The distinction between indigenous and Western/scientific knowledge can present problems for those who believe in the significance of indigenous knowledge for development. This article examines some of the contradictions and ironies involved in accenting the importance of indigenous knowledge, with a view to eliciting a dialogue on the subject. The last part of the article tentatively explores a number of possible ways out of the dilemma.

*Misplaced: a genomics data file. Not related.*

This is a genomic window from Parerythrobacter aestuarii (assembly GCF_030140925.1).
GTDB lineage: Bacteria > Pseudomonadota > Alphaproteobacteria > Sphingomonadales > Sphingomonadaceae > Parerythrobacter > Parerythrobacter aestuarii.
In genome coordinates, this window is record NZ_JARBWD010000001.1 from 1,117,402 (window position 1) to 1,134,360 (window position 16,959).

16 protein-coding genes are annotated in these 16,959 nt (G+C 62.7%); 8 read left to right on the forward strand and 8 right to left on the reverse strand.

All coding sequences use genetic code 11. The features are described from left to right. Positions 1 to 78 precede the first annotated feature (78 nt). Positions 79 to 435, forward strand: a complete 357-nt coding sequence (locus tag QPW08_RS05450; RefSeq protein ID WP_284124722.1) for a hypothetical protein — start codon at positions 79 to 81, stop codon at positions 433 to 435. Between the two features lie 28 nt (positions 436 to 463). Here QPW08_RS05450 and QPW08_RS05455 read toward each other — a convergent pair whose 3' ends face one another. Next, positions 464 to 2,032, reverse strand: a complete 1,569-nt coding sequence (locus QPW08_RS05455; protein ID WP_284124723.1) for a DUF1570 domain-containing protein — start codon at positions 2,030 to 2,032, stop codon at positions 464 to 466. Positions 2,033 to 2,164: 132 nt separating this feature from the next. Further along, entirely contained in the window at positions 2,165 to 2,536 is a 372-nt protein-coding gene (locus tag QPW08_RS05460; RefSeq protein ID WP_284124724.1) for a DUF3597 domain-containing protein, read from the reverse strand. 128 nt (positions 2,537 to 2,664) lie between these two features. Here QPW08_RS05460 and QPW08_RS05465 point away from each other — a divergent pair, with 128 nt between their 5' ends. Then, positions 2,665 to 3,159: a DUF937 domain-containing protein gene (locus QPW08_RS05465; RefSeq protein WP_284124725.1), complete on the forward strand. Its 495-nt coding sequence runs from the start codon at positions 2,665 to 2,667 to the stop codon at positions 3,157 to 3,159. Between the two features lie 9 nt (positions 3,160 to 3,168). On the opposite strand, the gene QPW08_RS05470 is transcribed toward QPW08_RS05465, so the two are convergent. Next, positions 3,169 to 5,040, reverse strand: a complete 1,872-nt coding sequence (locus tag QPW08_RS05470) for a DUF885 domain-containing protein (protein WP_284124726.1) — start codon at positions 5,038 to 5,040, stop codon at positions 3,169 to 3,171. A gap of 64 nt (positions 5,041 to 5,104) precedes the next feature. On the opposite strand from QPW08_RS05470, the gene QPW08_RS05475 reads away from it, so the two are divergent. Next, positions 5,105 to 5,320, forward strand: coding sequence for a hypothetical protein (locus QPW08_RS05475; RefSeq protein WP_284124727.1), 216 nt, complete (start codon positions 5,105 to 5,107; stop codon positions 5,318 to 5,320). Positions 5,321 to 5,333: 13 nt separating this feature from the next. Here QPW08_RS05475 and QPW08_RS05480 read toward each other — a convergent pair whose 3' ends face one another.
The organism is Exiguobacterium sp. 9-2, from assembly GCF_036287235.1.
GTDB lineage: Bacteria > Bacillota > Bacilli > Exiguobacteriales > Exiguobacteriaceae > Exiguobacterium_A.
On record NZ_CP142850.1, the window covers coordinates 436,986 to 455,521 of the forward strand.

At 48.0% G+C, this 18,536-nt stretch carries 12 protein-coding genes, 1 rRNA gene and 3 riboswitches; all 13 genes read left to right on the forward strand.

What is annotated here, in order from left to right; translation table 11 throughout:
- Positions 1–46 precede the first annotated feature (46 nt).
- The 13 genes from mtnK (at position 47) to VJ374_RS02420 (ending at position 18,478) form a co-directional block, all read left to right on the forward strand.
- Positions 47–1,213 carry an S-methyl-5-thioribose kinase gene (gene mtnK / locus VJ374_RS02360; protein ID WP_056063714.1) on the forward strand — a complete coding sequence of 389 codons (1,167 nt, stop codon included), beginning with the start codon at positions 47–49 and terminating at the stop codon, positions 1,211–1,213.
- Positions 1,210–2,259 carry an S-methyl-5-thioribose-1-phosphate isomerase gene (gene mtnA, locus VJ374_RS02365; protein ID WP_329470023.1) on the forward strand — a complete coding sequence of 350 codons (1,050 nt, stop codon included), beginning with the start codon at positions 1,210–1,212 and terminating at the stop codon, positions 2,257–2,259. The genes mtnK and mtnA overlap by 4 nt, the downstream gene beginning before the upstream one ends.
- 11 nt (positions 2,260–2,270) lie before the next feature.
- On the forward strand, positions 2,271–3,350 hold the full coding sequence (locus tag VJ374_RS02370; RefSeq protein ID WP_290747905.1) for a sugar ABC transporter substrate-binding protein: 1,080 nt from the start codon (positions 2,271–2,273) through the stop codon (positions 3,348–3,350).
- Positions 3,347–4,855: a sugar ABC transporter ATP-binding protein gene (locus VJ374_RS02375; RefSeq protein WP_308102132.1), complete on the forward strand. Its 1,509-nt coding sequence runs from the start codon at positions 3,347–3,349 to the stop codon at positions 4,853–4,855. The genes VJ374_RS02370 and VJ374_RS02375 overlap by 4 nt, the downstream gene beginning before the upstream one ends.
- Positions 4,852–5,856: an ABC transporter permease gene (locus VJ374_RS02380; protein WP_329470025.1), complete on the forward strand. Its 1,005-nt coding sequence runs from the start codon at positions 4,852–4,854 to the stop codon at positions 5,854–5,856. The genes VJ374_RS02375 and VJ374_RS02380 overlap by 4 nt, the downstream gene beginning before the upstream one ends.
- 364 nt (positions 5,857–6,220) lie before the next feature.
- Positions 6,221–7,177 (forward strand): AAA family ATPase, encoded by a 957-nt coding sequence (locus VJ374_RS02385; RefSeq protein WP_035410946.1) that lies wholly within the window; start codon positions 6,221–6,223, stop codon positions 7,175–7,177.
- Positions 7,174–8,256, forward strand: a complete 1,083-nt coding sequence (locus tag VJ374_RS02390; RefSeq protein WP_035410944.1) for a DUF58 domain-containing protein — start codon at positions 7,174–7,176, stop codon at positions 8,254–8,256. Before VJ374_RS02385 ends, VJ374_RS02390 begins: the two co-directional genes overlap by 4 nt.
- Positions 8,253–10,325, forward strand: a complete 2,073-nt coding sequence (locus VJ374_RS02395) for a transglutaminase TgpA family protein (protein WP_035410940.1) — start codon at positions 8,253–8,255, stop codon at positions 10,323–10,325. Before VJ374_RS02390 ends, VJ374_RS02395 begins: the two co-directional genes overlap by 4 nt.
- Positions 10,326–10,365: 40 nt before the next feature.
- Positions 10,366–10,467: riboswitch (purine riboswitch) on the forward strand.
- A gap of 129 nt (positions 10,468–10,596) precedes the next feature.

In the decades since the Second World War, the rhetoric of development has gone through several stages–from its focus on economic growth to growth with equity, to basic needs, to participatory development, to sustainable development. Today indigenous knowledge is seen as pivotal above all in discussions on sustainable resource use and balanced development. This orientation is in stark contrast to the views of many earlier theorists, who saw traditional knowledge and institutions as obstacles to development. The focus on indigenous knowledge clearly heralds a long overdue move.